Forge FC didn’t have time to rest on its laurels after winning a second consecutive CPL Championship this summer at The Island Games. Shortly after hoisting the North Star Shield, Forge had to return home and hit the training pitch again in preparation for the 2020 Concacaf League campaign, which kicked off in October. Thus far, the CPL champs’ continental travels have taken them to El Salvador and Panama, where they earned historic wins over Club Deportivo Municipal Limeño and Tauro FC to advance to the quarter-finals. Now, Forge is poised to make history for a third time, as a win against Haiti’s Arcahaie FC next week would not only see the Hamilton-based club move on to the semifinals, but they’d also clinch a berth in next year’s Concacaf Champions League. In doing so, Forge would become the first CPL team to qualify for the most prestigious club competition in the Concacaf region.

BROADCAST ALERT: Forge FC vs. Arcahaie FC, Tuesday Dec. 1 at 7:40 pm ET on TSN3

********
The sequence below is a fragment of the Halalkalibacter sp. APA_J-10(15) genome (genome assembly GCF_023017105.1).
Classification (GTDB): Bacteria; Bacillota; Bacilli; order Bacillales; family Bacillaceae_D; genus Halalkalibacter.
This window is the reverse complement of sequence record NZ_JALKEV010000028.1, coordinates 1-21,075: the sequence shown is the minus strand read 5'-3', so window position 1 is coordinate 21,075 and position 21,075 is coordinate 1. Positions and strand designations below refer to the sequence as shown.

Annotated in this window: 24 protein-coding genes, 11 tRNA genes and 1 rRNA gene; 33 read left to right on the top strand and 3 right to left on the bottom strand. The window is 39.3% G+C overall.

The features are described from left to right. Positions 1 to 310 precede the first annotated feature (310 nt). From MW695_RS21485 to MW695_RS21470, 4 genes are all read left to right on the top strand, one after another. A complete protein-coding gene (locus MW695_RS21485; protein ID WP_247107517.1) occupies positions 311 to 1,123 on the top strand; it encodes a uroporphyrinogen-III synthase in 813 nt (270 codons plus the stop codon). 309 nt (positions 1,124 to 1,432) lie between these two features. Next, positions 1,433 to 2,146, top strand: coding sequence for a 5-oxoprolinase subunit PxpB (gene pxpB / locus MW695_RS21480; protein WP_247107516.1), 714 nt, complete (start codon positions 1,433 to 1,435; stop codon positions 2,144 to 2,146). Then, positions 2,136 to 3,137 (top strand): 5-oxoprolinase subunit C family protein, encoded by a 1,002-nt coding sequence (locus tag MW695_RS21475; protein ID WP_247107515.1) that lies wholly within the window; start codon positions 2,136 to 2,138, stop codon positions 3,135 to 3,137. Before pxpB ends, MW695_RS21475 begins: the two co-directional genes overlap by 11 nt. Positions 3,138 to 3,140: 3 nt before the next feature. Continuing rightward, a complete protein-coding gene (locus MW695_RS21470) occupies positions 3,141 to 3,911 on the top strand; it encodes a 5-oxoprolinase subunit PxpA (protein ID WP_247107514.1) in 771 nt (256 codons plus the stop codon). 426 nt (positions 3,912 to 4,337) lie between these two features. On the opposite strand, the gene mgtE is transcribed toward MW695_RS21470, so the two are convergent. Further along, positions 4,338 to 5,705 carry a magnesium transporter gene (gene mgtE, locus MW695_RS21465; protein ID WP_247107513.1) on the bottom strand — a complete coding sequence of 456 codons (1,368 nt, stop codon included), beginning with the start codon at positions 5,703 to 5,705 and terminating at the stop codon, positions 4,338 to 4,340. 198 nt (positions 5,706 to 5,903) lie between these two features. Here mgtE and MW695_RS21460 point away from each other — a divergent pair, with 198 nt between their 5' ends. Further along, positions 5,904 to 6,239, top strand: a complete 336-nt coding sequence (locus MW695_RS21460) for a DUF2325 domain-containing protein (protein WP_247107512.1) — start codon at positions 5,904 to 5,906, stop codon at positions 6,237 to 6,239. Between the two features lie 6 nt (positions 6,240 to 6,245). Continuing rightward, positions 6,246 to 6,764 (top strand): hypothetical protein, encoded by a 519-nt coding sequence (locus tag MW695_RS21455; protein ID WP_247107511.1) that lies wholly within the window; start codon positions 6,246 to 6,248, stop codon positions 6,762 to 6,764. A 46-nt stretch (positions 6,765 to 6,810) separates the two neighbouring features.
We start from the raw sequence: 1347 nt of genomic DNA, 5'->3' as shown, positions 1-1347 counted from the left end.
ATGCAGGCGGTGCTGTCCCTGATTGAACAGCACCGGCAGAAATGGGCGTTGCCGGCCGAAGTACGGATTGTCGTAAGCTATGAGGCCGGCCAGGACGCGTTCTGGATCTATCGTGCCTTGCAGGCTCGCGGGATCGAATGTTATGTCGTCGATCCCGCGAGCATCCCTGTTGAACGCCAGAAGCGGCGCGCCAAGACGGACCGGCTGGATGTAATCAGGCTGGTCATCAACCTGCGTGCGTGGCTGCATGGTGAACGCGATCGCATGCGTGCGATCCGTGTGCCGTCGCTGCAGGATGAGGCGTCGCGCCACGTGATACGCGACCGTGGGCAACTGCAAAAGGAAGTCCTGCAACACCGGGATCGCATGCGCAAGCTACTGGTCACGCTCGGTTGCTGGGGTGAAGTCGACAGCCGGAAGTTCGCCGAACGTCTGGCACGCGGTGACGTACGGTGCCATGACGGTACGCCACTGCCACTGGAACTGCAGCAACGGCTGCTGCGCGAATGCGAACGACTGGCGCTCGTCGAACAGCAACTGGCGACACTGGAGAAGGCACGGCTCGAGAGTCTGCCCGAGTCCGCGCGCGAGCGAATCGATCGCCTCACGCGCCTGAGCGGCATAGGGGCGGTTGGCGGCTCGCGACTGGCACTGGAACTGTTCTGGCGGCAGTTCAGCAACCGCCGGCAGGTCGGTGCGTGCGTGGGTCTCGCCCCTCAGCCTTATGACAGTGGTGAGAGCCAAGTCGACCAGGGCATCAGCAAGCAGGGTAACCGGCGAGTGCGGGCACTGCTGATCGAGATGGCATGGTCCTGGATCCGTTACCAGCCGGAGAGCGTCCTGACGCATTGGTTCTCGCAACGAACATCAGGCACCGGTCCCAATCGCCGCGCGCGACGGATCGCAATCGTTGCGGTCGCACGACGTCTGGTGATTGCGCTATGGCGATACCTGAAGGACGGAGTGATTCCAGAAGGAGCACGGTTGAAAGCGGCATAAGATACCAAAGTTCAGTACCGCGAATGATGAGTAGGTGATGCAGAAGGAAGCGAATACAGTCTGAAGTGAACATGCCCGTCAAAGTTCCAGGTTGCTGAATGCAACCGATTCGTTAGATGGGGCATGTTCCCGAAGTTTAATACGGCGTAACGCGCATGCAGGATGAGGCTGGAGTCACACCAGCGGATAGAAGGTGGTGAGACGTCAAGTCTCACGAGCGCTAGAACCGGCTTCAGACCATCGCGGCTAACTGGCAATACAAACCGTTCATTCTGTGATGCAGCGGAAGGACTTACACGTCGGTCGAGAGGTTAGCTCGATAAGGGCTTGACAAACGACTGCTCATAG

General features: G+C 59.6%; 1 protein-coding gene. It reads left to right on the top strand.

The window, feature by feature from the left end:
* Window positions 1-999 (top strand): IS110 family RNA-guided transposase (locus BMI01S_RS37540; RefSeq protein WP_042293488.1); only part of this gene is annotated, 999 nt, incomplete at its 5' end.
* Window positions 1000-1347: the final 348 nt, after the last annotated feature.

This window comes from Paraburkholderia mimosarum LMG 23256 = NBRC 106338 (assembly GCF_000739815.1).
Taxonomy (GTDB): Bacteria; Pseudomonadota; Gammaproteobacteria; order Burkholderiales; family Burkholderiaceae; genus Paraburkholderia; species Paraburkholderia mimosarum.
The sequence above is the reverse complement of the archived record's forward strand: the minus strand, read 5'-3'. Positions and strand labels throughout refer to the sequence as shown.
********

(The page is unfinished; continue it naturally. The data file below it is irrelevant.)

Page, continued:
All of this has not escaped the attention of Nick Bontis, the newly-elected president of Canada Soccer. A tenured professor at Hamilton’s McMaster University, Bontis served as Canada Soccer vice president for the last three years, and he has been a director since 2012. He has also led Canada Soccer’s strategic planning process for the past eight years, and played a role in the launch of the Canadian Premier League. Bontis, 51, beamed with pride when talking to reporters this week about his hometown Forge FC and the success they’ve enjoyed in the CPL and Concacaf League. “I, along with many others here at Canada Soccer — we were the original architects of the CPL, so to see it come to fruition in my hometown is a fantastic sight. Kudos and props go out to Bobby (Smyrniotis) because what he’s doing with Forge is amazing,” Bontis said. “(The CPL) is a two-year-old organization — this league is a baby in the grand scheme of football — and to have a baby grow up quickly, achieve what it has and to now potentially (secure a Champions League berth) is unheard of.” He later added: “The CPL was an important, strategic objective of mine, personally... To actually see it come through its embryonic stage and fruition to launch, it’s very gratifying.” Forge’s impressive run has major implications off the pitch, according to Bontis. Concacaf League success draws international attention to the CPL and sport in Canada, and that could lead to investments similar to the one made by Spanish powerhouse Club Atlético de Madrid when they launched an expansion franchise is the nation’s capital this year. “The last thing I did as vice president just before the lockdown in March was go to Ottawa and welcome Atlético Madrid’s investment in soccer in our country,” Bontis recalled. “What an amazing thing that is, to have one of the premier clubs of the world come to Canada and say, ‘This is where we want to invest.’ I want to make sure that if Atletico is satisfied with their investment that we can then find investments from other international clubs, whether it be from England, or Scotland, or Italy or Germany. Anything we can do to raise the profile of our domestic league will attract international investors which will allow the league to grow.” Bontis didn’t get a chance to travel to PEI to take in The Island Games. Like most fans, he had to watch the action on TV. Still, he was impressed by the standard of play on offer. What impressed him even more was how the CPL was able to pull off such a successful competition in the middle of a COVID-19 pandemic that has caused so many problems for sports leagues and organizations around the world. “I think (The Island Games were) very important because it shows that the CPL can execute a competitive product in a pandemic environment. A lot of organizations, whether it’s the NHL, NBA, they struggled. They’ve had to strategically pivot, and the CPL had to, as well. The difference is the CPL is two years old, and doesn’t necessarily have that expertise; yet we executed and we showed that we can do it,” Bontis stated. Canada Soccer’s new head honcho was also impressed by how many youngsters made their mark during the shortened 2020 CPL season. Notably, Pacific FC’s Marco Bustos (23) and HFX Wanderers Akeem Garcia (24) have been nominated for the league’s MVP award. Valour FC defender Julian Dunn (who was on loan from Toronto FC) has been nominated for the Best Canadian Under-21 player, alongside Cavalry FC newcomer Mo Farsi and ex-HFX defender Chrisnovic N’sa (now with York9 FC). Goalkeeper of the year candidate Christian Oxner of HFX is 24. The league’s exciting crop of youngsters is something that is firmly on the radar of Canadian national team coach John Herdman. “In terms of player development, it was a very interesting exercise at The Island Games. When you saw, for example, young players — many of them from MLS academies — graduate for playing time into CPL franchises. Many of those players had very good performances for those teams. I see that as a very important relationship between the MLS and the CPL for a development pathway moving forward. Obviously, John does as well, in terms of where he is seeing where that next generation of our national team players is coming from,” Bontis offered. As far as the 2020 Canadian Championship final between Forge FC and Toronto FC, it has been in a holding pattern for several months due to health and safety concerns stemming from the pandemic. Bontis didn’t offer any kind of timeline as to when it might be played, and hinted that it might even be pushed back into the early part of next year. “We can be patient in terms of when we’re going to host the games between those two clubs. If it moves into early 2021, we’re fine with that,” Bontis said. “The health authorities are the ones that determine the rules around how we’re going to play that match, whether there’s even going to be fans in the stands.”

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